“Represent,” a new elective with Mr. Raheem Jackson, reimagines Black history


Hilary Weisburd '21

Mr. Jackson, an educational entrepreneur, speaks about his new class

Mr. Raheem Jackson has been a part of the Ransom Everglades community for two years. His RE career began with teaching United States History to sophomores, but this year he has ventured into a new academic realmdeveloping a course called “Represent: Black Voices in Social Movements.” 

The vision for this new curriculum is a discussion-based class where students take a journey through history, starting in the late 1700s until the modernday, focusing on the Black icons who influenced their communities. A mix of articles, books and videos allows each student to study various social justice movements and historical figures with a unique focus 

Mr. Jackson first proposed this class after teaching the textbook-oriented World Civilizations and United States History courses at RE, where he observed some gaps in their treatment of Black history. “I wasn’t really that happy with what I saw,” he said. “I taught World Civ, I taught US History, so I observed them and saw the lack of representation of Black experiences and Black stories. I didn’t like the Black stories and representation I did see. I didn’t feel like there was a comprehensive study of Black history, Black people, or Black culture.” 

Mr. Jackson aims not only to educate RE students about Black history but also to foster an accepting classroom community where students can be vulnerable and expressive. Kelli Miller ’21, a current student of Mr. Jackson’s, noted, “One of the things [he] does very well is, instead of being upset and mad at the high school curriculum for not teaching things that we should know, he gets excited that he gets to teach us and let us learn.”

The class began this semester with a discussion of Chimimanda Ngozi Adichie’s TED Talk, “The Danger of a Single Story.” Adichie’s idea of looking at people, places, and movements holistically guided the class’s discussions of Martin Luther King Jr., Pan- Africanism, and the New Negro Movement.

Mr. Jackson expressed a clear goal of helping students look at history differently, which stems from his fear that “students with marginalized identities would feel disempowered when seeing the story of American history being told in a way that highlighted exclusively the way they had been mistreated, and for that to be the only thing there—nothing about joy.” Students have learned to accept that history is told through varying lenses, but that they must broaden their scope of information to get closer to the truest story.  

To demonstrate the complexity of history, Mr. Jackson assigned students a project about Martin Luther King, Jr. He pushed them to compare what they knew about this famous historical figure and the dominant narrative about him against all the new things they learned by reading many of his speeches.  

Mattie Barfield ’21 explained how this class is conducted differently compared to other social science courses she has taken at RE. “We did a bunch of poetry, and Mr. Jackson would tell us to go through it line by line, saying, ‘Tell me how you feel. Tell me what you think,’ and then we would go off and write our own version of it.” Barfield acknowledged that she had never had an opportunity, before this course, to thoroughly comprehend poetry written specifically by Black individuals. She now feels that she can more fully understand how different movements and struggles have been expressed artistically.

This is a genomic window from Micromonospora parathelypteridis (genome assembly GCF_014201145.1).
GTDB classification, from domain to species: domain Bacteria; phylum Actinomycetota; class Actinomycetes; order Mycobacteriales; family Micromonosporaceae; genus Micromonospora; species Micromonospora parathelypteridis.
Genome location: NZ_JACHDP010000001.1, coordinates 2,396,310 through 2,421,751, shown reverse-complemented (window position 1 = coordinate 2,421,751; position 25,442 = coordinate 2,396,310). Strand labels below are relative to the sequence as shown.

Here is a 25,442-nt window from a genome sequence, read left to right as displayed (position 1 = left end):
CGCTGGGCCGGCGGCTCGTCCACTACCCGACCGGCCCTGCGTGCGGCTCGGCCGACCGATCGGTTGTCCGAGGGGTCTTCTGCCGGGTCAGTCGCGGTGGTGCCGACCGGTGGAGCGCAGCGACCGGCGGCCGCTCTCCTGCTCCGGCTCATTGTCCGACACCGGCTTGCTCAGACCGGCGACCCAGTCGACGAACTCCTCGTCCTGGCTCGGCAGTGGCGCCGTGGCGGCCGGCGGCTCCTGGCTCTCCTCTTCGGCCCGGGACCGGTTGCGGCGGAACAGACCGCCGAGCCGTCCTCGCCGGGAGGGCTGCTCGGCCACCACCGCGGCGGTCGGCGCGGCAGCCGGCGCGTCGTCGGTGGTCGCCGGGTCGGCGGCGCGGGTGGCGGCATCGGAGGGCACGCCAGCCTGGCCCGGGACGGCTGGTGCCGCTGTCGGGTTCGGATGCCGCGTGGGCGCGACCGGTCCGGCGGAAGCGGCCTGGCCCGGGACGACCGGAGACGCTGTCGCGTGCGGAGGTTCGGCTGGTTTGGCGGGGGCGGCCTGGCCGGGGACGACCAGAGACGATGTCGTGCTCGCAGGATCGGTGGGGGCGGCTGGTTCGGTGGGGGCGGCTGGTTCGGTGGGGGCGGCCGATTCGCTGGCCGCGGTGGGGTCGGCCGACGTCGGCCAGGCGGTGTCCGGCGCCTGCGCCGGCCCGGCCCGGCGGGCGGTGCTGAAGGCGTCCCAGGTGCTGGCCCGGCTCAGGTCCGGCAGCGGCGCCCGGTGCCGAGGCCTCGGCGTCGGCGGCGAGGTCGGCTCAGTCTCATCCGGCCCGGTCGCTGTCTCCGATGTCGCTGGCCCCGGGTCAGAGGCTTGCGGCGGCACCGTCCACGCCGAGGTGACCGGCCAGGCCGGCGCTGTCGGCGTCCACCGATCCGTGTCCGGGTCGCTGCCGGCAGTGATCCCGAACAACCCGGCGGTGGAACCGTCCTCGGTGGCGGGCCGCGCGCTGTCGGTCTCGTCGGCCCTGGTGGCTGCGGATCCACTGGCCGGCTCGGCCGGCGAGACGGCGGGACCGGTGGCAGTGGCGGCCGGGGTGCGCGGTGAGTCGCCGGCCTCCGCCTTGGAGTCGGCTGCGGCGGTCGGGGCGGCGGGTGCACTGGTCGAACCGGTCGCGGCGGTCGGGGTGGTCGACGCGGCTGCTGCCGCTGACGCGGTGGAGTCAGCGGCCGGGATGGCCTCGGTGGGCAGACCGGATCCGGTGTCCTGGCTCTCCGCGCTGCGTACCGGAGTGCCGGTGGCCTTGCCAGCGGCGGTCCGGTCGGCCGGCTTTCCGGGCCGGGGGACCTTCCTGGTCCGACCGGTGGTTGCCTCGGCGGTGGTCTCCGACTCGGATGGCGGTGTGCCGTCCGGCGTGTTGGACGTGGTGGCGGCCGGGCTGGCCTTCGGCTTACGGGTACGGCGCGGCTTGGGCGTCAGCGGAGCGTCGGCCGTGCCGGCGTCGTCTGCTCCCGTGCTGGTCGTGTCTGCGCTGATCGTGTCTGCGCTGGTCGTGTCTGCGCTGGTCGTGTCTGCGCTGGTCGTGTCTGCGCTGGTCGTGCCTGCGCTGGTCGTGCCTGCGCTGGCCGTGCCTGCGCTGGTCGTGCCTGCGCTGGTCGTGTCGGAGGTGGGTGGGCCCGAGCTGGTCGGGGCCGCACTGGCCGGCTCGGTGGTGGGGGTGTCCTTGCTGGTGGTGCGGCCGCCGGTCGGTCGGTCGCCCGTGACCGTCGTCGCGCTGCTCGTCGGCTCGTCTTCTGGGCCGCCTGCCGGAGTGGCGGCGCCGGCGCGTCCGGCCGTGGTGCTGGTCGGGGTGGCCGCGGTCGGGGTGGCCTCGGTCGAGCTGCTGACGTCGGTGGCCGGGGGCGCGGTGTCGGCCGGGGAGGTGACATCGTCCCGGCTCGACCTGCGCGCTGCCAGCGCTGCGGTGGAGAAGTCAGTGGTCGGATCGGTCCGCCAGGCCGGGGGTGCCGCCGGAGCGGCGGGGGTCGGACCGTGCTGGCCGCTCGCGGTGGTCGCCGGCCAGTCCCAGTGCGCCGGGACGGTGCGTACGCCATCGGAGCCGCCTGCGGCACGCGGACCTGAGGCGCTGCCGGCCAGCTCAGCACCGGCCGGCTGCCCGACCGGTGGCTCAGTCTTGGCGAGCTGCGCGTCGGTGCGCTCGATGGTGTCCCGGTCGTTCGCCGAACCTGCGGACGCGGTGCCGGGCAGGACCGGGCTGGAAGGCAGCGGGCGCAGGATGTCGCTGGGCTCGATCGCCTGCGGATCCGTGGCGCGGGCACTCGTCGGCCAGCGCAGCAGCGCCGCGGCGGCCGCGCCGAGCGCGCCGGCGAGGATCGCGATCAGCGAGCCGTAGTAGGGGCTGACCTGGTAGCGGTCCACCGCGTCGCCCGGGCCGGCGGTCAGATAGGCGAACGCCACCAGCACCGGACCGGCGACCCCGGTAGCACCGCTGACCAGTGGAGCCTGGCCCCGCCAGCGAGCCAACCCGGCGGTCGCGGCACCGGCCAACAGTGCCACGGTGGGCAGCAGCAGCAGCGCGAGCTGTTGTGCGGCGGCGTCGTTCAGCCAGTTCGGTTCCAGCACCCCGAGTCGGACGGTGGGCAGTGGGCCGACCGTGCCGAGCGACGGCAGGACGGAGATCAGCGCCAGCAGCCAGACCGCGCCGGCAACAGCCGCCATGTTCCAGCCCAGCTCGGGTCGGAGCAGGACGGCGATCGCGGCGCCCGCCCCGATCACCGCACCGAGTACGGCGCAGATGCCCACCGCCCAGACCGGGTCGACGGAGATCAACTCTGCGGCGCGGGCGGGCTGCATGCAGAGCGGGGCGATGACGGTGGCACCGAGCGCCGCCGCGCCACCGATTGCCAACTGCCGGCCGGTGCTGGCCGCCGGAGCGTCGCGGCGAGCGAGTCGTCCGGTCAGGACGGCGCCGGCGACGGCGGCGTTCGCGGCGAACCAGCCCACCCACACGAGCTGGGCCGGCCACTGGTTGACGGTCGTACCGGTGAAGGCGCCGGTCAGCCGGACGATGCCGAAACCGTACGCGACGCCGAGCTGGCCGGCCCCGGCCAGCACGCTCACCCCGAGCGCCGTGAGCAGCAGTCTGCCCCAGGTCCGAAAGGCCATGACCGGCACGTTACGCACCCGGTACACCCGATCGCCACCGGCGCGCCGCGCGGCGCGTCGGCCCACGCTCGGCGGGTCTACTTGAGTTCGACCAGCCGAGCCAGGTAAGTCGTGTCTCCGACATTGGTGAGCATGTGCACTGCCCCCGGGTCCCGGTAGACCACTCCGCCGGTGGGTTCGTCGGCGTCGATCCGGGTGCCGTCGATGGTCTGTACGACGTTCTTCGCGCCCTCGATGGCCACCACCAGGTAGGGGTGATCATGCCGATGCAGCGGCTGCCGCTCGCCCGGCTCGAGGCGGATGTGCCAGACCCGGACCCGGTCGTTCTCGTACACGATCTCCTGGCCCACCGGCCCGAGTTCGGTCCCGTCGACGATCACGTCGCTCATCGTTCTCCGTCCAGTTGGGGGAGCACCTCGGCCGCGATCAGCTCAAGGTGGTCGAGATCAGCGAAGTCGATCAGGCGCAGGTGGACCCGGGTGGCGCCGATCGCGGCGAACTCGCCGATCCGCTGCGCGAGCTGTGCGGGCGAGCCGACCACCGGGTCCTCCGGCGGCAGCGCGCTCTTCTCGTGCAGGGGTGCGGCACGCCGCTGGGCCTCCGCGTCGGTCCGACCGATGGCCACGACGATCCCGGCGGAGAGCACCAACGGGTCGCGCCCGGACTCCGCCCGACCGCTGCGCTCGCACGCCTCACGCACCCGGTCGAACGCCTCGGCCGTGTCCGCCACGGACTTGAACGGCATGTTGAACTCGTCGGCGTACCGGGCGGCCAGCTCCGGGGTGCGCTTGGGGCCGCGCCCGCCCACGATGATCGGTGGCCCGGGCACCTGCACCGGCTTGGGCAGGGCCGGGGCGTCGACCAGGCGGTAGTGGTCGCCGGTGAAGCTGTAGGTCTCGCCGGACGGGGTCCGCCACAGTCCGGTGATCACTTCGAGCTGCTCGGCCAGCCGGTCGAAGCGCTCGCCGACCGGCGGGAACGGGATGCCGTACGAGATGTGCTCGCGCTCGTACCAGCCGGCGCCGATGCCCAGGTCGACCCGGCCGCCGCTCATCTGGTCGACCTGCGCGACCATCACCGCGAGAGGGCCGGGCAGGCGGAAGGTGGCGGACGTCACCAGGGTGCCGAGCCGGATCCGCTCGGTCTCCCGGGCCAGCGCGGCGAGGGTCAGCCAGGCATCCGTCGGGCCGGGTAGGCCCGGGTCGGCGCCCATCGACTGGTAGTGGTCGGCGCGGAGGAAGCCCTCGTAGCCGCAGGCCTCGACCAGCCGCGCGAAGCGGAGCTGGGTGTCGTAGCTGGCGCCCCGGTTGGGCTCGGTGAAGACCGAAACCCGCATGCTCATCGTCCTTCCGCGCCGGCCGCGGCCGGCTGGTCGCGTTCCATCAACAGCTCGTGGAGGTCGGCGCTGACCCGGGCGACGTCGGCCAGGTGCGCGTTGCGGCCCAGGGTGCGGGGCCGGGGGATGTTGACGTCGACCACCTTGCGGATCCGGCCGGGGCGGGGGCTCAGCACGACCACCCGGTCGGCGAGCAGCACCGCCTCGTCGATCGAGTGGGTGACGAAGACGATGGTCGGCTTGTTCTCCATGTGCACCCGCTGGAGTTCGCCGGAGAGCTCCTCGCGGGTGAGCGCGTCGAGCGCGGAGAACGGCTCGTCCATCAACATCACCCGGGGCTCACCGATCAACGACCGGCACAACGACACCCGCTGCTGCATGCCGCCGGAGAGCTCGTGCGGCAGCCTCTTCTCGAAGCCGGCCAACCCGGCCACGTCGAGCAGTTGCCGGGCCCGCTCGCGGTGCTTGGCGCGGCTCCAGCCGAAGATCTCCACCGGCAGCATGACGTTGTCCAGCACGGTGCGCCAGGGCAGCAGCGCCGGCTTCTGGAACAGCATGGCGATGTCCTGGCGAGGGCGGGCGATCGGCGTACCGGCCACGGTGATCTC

Many discussion-based classes have struggled in the wake of the COVID-19 pandemic and the transition to hybrid learning. Students in Mr. Jackson’s class, however, have engaged with him “like it is any other year,” noted Rachel Bienstock ’21. “We maintained exciting conversations, and the people online were always able to participate.” 

Additionally, Mr. Jackson noted that his students have made impressive efforts to find connections between current events and Black history—a project that became all the more urgent after the death of George Floyd. While many RE students engaged in Black Lives Matter protests last summer and worked to call out racial injustices, few know the history behind these movements; for students in the class, the experience has been eye-opening.

“We just kept thinking: How did we not know any of this?” said Bienstock, who took the class last semester. Miller also reflected that she feels clueless at times but is “learning more in this class than [she] ever has. It’s a pretty small class so we’re always having discussions, not lectures, and Mr. Jackson lets us learn from each other and interpret things for ourselves.” 

Dani Ortiz ’21, who took “Represent” last semester, added that “the class changed my perspective of the world, because I learned a bunch of different narratives of history and was exposed to a lot of new information that I had never learned before. It changed the way that I will move forward in the future.”

Despite positive responses from students, only a few students will have taken “Represent” by the end of its first year, due in part to the fact that it is a semester-long elective. Though thrilled with the class thus far, Mr. Jackson said he is interested in finding ways to incorporate some of the texts and ideas from “Represent” into mandatory courses, such as World Civilizations or US History for underclassmen. 

Still, although the class is not mandatory, students who have taken it maintain that learning about history from an alternative perspective is essential to understanding the modern world. 

“It’s emotional,” Miller concluded. “I walk into that class and know I am going to learn something that I will think about for the rest of the day and take with me for the rest of my life.”